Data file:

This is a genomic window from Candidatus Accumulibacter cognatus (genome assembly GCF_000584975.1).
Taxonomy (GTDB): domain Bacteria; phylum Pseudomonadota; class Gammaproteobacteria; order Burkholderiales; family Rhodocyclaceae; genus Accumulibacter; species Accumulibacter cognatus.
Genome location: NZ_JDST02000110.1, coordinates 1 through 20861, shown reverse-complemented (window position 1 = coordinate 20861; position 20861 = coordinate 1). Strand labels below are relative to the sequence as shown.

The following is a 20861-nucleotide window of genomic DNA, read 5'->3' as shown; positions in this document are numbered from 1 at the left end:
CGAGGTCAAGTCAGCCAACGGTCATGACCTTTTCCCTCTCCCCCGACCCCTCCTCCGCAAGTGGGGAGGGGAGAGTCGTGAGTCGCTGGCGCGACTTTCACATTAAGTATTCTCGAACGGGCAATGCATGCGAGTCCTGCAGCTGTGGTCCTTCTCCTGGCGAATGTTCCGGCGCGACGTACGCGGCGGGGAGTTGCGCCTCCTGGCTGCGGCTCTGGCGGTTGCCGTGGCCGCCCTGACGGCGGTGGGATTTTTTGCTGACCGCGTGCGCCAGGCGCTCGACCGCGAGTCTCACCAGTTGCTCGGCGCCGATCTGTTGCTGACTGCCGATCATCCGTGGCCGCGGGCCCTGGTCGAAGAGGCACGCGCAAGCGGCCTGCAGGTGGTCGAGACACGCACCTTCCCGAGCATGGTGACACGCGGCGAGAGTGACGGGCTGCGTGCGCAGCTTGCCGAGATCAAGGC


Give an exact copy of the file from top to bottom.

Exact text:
This is a genomic window from Candidatus Accumulibacter cognatus (genome assembly GCF_000584975.1).
Taxonomy (GTDB): domain Bacteria; phylum Pseudomonadota; class Gammaproteobacteria; order Burkholderiales; family Rhodocyclaceae; genus Accumulibacter; species Accumulibacter cognatus.
Genome location: NZ_JDST02000110.1, coordinates 1 through 20861, shown reverse-complemented (window position 1 = coordinate 20861; position 20861 = coordinate 1). Strand labels below are relative to the sequence as shown.

The following is a 20861-nucleotide window of genomic DNA, read 5'->3' as shown; positions in this document are numbered from 1 at the left end:
CGAGGTCAAGTCAGCCAACGGTCATGACCTTTTCCCTCTCCCCCGACCCCTCCTCCGCAAGTGGGGAGGGGAGAGTCGTGAGTCGCTGGCGCGACTTTCACATTAAGTATTCTCGAACGGGCAATGCATGCGAGTCCTGCAGCTGTGGTCCTTCTCCTGGCGAATGTTCCGGCGCGACGTACGCGGCGGGGAGTTGCGCCTCCTGGCTGCGGCTCTGGCGGTTGCCGTGGCCGCCCTGACGGCGGTGGGATTTTTTGCTGACCGCGTGCGCCAGGCGCTCGACCGCGAGTCTCACCAGTTGCTCGGCGCCGATCTGTTGCTGACTGCCGATCATCCGTGGCCGCGGGCCCTGGTCGAAGAGGCACGCGCAAGCGGCCTGCAGGTGGTCGAGACACGCACCTTCCCGAGCATGGTGACACGCGGCGAGAGTGACGGGCTGCGTGCGCAGCTTGCCGAGATCAAGGC